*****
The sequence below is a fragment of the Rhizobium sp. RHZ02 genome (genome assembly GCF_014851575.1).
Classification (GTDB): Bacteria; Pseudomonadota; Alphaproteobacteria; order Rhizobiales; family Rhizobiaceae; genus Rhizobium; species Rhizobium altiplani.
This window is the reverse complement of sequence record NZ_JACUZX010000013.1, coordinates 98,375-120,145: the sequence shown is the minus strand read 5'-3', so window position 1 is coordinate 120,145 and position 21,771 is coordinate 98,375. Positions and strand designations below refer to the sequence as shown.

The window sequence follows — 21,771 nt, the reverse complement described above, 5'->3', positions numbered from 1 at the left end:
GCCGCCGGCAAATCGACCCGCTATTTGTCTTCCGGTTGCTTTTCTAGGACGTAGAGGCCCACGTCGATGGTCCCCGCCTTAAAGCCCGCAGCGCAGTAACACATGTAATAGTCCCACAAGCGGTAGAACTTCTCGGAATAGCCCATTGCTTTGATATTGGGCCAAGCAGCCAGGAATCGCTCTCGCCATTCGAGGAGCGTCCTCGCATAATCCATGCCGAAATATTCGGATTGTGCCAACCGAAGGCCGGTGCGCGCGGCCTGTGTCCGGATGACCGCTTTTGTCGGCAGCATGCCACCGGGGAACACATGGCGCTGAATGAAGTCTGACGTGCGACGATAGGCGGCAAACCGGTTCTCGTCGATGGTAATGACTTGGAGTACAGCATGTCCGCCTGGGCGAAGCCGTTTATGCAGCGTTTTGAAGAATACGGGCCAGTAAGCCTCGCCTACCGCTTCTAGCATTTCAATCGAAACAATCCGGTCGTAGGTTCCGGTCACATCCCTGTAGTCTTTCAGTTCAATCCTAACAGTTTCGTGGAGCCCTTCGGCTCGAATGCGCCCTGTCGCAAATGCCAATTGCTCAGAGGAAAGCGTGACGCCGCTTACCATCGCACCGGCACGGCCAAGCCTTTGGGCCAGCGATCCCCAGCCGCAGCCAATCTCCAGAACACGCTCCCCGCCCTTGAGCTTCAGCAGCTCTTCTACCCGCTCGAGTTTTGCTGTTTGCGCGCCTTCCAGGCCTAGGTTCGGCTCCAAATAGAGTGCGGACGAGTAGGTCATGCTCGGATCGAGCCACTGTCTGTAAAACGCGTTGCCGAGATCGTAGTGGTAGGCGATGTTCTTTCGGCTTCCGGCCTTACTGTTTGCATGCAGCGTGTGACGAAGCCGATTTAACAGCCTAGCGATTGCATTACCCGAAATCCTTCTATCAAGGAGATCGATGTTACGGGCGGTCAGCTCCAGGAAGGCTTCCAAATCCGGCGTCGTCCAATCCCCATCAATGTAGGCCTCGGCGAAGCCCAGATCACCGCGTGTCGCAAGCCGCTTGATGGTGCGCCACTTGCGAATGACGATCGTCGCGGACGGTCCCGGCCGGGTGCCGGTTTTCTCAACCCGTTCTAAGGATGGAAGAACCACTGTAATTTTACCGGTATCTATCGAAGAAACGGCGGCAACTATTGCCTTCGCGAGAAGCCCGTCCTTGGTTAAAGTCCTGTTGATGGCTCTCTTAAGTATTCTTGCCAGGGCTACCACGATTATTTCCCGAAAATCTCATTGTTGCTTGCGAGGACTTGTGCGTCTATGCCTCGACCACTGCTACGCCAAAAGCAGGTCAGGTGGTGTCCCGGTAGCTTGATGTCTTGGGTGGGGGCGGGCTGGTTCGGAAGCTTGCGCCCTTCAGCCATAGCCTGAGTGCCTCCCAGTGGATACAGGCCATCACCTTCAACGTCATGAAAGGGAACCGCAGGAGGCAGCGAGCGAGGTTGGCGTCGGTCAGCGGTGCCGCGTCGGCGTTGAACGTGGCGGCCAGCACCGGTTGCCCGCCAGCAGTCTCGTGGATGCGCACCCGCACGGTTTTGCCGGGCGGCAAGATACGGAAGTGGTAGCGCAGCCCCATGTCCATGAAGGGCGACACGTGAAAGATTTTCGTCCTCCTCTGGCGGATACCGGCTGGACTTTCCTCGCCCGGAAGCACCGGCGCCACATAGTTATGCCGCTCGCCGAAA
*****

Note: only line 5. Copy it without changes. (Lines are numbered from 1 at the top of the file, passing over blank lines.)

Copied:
GCCGCCGGCAAATCGACCCGCTATTTGTCTTCCGGTTGCTTTTCTAGGACGTAGAGGCCCACGTCGATGGTCCCCGCCTTAAAGCCCGCAGCGCAGTAACACATGTAATAGTCCCACAAGCGGTAGAACTTCTCGGAATAGCCCATTGCTTTGATATTGGGCCAAGCAGCCAGGAATCGCTCTCGCCATTCGAGGAGCGTCCTCGCATAATCCATGCCGAAATATTCGGATTGTGCCAACCGAAGGCCGGTGCGCGCGGCCTGTGTCCGGATGACCGCTTTTGTCGGCAGCATGCCACCGGGGAACACATGGCGCTGAATGAAGTCTGACGTGCGACGATAGGCGGCAAACCGGTTCTCGTCGATGGTAATGACTTGGAGTACAGCATGTCCGCCTGGGCGAAGCCGTTTATGCAGCGTTTTGAAGAATACGGGCCAGTAAGCCTCGCCTACCGCTTCTAGCATTTCAATCGAAACAATCCGGTCGTAGGTTCCGGTCACATCCCTGTAGTCTTTCAGTTCAATCCTAACAGTTTCGTGGAGCCCTTCGGCTCGAATGCGCCCTGTCGCAAATGCCAATTGCTCAGAGGAAAGCGTGACGCCGCTTACCATCGCACCGGCACGGCCAAGCCTTTGGGCCAGCGATCCCCAGCCGCAGCCAATCTCCAGAACACGCTCCCCGCCCTTGAGCTTCAGCAGCTCTTCTACCCGCTCGAGTTTTGCTGTTTGCGCGCCTTCCAGGCCTAGGTTCGGCTCCAAATAGAGTGCGGACGAGTAGGTCATGCTCGGATCGAGCCACTGTCTGTAAAACGCGTTGCCGAGATCGTAGTGGTAGGCGATGTTCTTTCGGCTTCCGGCCTTACTGTTTGCATGCAGCGTGTGACGAAGCCGATTTAACAGCCTAGCGATTGCATTACCCGAAATCCTTCTATCAAGGAGATCGATGTTACGGGCGGTCAGCTCCAGGAAGGCTTCCAAATCCGGCGTCGTCCAATCCCCATCAATGTAGGCCTCGGCGAAGCCCAGATCACCGCGTGTCGCAAGCCGCTTGATGGTGCGCCACTTGCGAATGACGATCGTCGCGGACGGTCCCGGCCGGGTGCCGGTTTTCTCAACCCGTTCTAAGGATGGAAGAACCACTGTAATTTTACCGGTATCTATCGAAGAAACGGCGGCAACTATTGCCTTCGCGAGAAGCCCGTCCTTGGTTAAAGTCCTGTTGATGGCTCTCTTAAGTATTCTTGCCAGGGCTACCACGATTATTTCCCGAAAATCTCATTGTTGCTTGCGAGGACTTGTGCGTCTATGCCTCGACCACTGCTACGCCAAAAGCAGGTCAGGTGGTGTCCCGGTAGCTTGATGTCTTGGGTGGGGGCGGGCTGGTTCGGAAGCTTGCGCCCTTCAGCCATAGCCTGAGTGCCTCCCAGTGGATACAGGCCATCACCTTCAACGTCATGAAAGGGAACCGCAGGAGGCAGCGAGCGAGGTTGGCGTCGGTCAGCGGTGCCGCGTCGGCGTTGAACGTGGCGGCCAGCACCGGTTGCCCGCCAGCAGTCTCGTGGATGCGCACCCGCACGGTTTTGCCGGGCGGCAAGATACGGAAGTGGTAGCGCAGCCCCATGTCCATGAAGGGCGACACGTGAAAGATTTTCGTCCTCCTCTGGCGGATACCGGCTGGACTTTCCTCGCCCGGAAGCACCGGCGCCACATAGTTATGCCGCTCGCCGAAA